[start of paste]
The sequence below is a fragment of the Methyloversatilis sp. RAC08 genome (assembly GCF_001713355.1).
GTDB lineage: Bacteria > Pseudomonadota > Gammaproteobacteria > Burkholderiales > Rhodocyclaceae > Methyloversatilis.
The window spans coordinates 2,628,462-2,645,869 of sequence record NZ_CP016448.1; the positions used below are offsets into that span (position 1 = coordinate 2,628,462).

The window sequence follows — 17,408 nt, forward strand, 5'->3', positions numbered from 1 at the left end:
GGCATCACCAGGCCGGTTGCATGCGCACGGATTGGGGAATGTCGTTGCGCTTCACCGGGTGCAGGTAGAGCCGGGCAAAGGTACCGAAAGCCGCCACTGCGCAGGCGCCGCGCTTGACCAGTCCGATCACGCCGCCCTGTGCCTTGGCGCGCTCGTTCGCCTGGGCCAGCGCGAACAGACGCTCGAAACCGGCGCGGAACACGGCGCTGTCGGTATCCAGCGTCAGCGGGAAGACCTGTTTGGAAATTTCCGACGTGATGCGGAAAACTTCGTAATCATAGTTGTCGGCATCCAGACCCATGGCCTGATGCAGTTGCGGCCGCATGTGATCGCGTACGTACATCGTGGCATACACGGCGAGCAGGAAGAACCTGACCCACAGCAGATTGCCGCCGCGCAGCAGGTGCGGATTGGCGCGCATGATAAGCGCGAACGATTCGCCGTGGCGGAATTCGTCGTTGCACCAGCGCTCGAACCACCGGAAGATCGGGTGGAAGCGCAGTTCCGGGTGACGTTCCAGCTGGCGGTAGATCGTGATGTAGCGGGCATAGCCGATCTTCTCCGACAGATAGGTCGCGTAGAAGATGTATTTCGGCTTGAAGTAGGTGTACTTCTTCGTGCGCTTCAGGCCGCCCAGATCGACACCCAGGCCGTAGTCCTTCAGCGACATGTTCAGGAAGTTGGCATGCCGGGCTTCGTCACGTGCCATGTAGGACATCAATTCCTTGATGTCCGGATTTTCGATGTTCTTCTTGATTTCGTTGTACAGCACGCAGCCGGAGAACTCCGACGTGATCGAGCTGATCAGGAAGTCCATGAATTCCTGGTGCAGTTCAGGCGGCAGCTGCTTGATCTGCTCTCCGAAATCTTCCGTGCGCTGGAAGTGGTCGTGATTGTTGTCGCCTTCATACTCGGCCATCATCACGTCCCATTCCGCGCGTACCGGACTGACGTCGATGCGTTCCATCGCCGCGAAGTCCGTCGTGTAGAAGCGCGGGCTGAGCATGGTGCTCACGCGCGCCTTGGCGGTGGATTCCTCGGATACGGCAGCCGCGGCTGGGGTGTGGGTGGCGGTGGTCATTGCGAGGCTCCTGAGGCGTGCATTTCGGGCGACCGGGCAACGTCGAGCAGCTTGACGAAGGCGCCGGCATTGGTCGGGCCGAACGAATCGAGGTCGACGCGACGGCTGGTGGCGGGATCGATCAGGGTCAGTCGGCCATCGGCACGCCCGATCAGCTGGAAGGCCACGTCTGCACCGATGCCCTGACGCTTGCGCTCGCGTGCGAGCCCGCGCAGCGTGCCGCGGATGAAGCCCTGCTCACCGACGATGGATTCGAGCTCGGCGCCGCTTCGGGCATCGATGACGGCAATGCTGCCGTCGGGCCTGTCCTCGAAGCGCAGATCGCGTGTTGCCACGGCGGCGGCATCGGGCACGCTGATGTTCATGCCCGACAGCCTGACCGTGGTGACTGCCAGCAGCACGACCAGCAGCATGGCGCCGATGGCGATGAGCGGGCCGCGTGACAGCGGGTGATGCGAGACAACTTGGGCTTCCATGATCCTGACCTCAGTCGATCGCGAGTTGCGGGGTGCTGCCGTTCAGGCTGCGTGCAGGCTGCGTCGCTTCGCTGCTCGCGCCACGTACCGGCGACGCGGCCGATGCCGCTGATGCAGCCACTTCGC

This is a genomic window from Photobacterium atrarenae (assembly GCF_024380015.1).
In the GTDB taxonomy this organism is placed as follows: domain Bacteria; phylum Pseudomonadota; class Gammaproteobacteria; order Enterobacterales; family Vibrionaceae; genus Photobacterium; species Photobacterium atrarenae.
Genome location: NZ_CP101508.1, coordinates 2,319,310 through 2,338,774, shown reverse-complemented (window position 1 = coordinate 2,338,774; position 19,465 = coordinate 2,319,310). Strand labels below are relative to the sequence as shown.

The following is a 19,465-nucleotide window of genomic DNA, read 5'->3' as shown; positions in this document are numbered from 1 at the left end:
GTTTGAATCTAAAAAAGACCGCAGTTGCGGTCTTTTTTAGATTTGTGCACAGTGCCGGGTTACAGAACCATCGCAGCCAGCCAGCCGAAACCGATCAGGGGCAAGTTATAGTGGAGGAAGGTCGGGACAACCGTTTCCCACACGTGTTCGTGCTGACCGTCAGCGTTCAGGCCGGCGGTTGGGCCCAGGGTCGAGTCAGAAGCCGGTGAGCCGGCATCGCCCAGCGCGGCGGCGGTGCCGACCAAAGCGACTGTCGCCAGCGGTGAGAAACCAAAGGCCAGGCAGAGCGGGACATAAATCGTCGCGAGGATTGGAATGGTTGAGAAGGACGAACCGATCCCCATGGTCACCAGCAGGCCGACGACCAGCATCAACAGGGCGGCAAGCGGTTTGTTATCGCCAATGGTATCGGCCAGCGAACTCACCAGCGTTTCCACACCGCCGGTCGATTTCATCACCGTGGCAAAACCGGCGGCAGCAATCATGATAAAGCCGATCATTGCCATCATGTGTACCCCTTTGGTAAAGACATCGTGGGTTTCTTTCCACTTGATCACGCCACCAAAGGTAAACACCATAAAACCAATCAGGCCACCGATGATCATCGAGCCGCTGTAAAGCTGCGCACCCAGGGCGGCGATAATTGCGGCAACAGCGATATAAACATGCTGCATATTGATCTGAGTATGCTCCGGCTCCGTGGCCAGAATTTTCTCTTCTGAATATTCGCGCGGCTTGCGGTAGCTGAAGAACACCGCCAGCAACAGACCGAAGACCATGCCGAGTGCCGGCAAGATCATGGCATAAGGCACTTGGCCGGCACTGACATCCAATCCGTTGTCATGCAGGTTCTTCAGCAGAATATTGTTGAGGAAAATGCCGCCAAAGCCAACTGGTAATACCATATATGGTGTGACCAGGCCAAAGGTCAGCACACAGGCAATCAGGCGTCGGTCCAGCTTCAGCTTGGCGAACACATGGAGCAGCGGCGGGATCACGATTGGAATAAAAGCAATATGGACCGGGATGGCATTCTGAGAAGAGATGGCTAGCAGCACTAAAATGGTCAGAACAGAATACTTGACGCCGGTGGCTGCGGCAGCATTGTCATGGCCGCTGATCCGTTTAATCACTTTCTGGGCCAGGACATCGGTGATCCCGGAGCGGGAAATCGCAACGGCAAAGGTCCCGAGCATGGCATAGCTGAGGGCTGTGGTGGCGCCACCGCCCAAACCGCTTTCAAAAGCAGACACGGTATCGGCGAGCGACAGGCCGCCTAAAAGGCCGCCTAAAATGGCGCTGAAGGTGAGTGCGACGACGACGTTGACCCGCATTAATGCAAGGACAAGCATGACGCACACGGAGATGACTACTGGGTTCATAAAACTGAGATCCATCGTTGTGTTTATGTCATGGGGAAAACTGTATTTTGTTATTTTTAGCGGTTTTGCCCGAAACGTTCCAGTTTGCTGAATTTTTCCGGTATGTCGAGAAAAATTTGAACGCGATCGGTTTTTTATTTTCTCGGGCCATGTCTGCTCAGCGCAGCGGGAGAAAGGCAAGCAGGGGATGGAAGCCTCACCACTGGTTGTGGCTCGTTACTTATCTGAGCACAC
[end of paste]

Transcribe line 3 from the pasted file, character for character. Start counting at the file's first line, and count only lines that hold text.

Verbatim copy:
The window spans coordinates 2,628,462-2,645,869 of sequence record NZ_CP016448.1; the positions used below are offsets into that span (position 1 = coordinate 2,628,462).